I wanted to take the 835 to the range and over a period of weeks, shoot more shells through it than the average shooter might in a few years. To do that, I selected a variety of shells, not just turkey loads since I wanted to put a number of shells through it to see just how tight it stayed when subjected to an onslaught of shooting over a pretty short period of time. Over the years, I've really only heard 2 complaints about the 835 Ulti-Mag. The first one is that “...it kicks like a mule...” and the second was "...the forend rattles...” I really wanted to investigate both of these complaints.

I fully understand that most readers already know how well the 835 patterns. It seems to be one of those things that most shooters, who quite often have very strong opinions and express them readily, agree upon. I did however want to try a wide variety of turkey choke designs and spent a good bit of time on that matter. After looking at the information, I have decided to publish that information as Part 2 of this “Product Test” article.

When I removed the fire control unit I noted that the trigger was set at the highest setting. The trigger was good, crisp with no creep but I wanted to set it at its lowest setting to make sure everything functioned well at that setting. When I set it at its lowest point, it was smooth, light and all that I'd want  it to be. I also realize that this is a brand new gun and I'll continue to check it periodically even after this evaluation is completed to see how the trigger wears in after being shot.

Most of you, based upon the number of inquiries I've received,  seem to be very interested in how effective the Matthews System works to reduce the recoil of the 835. Many shooters today are skeptical of claims made my manufacturers for their products. Turkey hunters seem especially skeptical at times and with good reason. We've heard many claims from makers of all kinds of products that they will help us to be better hunters. Many just don't work or don't work as advertised and with the network created by Internet forums, word quickly spreads.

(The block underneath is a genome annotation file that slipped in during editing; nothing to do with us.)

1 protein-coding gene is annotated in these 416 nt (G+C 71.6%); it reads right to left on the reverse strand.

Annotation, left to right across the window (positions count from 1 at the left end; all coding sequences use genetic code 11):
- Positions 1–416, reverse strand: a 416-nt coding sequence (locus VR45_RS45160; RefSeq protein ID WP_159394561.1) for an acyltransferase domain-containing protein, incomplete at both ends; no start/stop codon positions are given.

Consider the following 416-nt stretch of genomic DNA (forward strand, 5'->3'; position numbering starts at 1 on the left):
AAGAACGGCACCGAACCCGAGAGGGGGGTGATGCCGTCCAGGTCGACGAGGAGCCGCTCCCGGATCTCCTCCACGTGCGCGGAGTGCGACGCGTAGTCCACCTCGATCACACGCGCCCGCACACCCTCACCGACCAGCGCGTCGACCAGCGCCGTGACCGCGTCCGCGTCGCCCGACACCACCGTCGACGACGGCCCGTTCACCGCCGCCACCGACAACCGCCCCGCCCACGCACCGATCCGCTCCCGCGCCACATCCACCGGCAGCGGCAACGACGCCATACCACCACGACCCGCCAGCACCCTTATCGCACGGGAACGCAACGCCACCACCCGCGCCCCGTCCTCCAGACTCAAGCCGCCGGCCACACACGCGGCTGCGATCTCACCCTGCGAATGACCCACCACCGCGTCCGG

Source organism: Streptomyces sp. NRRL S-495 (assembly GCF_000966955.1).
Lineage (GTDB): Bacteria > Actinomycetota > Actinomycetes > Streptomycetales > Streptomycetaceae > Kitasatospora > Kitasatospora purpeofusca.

Does this new system work or is it just hype created by a very inventive marketing agency? That was one question I wanted to answer both for myself and for you, my reader. If I had to pick one part of my evaluation that would be the most important, that would be it.

So, let's get right to it. Since I have no sophisticated method of checking foot pounds of recoil generated, I did what I considered to be really important and that was to compare the recoil of this new 835 to a much older model, to a Mossberg SSi-ONE single shot with the same bore and to a Mossberg 935 gas operated semi-automatic shotgun.

I understand the subjective nature of this evaluation but taking those guns to the range on several occasions, I believed that I could get a very good idea of what was really going on with this new gun. It  would also be what most of us would do with any gun, take it to the range or the woods and field, shoot it and see how it worked and how it felt.

For this part of evaluation I shot only 3” shells. I shot some 3.5” shells in my evaluations of various chokes but decided that a series of 3” shells would tell the tale on how much, if any, decrease in recoil I felt with the new 835.